The facts underlying the prosecution of CAPT Essenfeld, at least as described by the government, are severe. Apparently, Essenfeld had some issues with a former girlfriend and responded by creating “imposter accounts” on Facebook, LinkedIn, email, and cellular phone accounts using his ex-girlfriend’s name. He then posted personal information about her without her knowledge or consent. Some of this information included erotic and sexually explicit material on the girlfriend’s Facebook account. Then, going even further, he joined Facebook dating groups using the imposter account and participated in Facebook group discussions in these groups using the victim’s name.

The government also states that CAPT Essenfeld was more active on social media, using the imposter account, and was able to find social media friends and connections by “liking” posts. This unauthorized conduct extended to the victim’s employer as well as co-workers, people she knew from attending university, the U.S. Navy, and fitness studios she had previously attended. The victim reported the imposter account to Facebook over 400 times.       

Eventually, Essenfeld was investigated by the Naval Criminal Investigative Service (NCIS) and indicted in the U.S. District Court for the Southern District of California for Cyberstalking and Identity Theft, 18 U.S.C. 1028a. After a four-day trial, he was convicted on June 14th of both charges. Sentencing is currently scheduled for September 2024.

Unfortunately, cyberstalking is a common offense, with some sources reporting that up to 7.5 million Americans are victims of cyberstalking every year. There is a plethora of related conduct—cyberbullying, doxing, sexting, etc.—that are closely related, but the fact is, these cases rarely result in criminal charges. In fact, between 2010 and 2020, only 412 criminal cases were filed for cyberstalking. The highest number of cases brought in a single year, 2019, was 80. If there were 7.5 million victims in 2019 but only 80 prosecutions, that means that far less than one of every thousand perpetrators were prosecuted.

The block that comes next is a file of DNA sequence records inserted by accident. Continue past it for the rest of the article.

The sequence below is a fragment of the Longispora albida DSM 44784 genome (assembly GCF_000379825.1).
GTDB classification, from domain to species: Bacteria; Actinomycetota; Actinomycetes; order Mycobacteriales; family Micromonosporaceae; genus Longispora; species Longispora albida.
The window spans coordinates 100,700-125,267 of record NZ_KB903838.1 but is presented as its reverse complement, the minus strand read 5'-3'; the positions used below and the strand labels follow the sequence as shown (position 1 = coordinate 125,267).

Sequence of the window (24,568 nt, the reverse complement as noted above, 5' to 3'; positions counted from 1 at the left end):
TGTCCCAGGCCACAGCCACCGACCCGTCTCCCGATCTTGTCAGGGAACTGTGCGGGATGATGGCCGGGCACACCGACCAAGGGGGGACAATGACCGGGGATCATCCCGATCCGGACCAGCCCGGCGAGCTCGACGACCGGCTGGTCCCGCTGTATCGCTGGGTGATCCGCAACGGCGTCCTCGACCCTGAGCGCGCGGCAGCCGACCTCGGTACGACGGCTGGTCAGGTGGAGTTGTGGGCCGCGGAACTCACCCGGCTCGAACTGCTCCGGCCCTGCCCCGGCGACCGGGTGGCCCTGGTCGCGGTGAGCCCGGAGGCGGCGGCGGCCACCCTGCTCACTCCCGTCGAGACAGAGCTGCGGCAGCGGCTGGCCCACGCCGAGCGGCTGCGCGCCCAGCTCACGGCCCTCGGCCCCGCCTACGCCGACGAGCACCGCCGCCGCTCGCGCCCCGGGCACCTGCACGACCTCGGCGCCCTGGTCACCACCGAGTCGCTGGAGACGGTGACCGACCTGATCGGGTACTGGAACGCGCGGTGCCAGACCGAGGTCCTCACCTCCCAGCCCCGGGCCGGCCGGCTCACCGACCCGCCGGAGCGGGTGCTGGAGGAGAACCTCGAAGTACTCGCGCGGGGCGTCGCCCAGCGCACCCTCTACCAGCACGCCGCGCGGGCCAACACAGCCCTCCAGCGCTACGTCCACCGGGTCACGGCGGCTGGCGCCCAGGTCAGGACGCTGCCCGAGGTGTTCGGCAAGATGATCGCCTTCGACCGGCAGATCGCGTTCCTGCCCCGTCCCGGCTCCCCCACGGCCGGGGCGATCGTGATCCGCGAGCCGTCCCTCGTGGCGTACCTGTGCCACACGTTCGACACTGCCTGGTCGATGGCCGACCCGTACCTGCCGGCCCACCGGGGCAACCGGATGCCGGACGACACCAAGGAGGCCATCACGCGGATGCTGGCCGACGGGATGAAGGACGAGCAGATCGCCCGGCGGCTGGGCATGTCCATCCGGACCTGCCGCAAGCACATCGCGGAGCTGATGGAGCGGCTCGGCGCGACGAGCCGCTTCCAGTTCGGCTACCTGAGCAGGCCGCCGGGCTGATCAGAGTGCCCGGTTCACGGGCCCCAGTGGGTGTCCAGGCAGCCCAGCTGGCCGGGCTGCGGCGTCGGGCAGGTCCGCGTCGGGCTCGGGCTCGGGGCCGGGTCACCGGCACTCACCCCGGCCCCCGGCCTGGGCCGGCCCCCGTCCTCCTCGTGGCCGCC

There are many reasons for the lack of progress in stopping cyberstalking and other cybercrimes. For one thing, particularly when the stalker is not known to the victim, law enforcement tools are very limited. Even when law enforcement is interested, the process of gathering information can be tedious and often unfruitful. The perpetrators are often beyond the jurisdiction of state and local law enforcement. Often the crime is viewed as more of a nuance. It is different from the foreign fraudster who steals the lifesavings from elderly individuals (and even here, prosecutions are rare).  In the Essenfeld case, if the government is to be believed, the victim and the perpetrator knew each other; they lived in the same town; and, Essenfeld was the obvious perpetrator. These facts are rare.

We defend people charged with cybercrimes in state, federal, and military courts. We also, on occasion, represent victims of cyberstalking or other federal crimes when we know who the perpetrator is and can develop facts to pursue that defendant. These are always difficult cases, but we do our best to represent our clients. If you have been the victim of cyberstalking, or if you or someone you know is under investigation for cyberstalking or some other cybercrime, please contact us.


Dennis Boyle
Founder / Partner

Mr. Dennis Boyle is an accomplished white-collar criminal defense and complex civil litigation attorney who practices throughout the United States and internationally.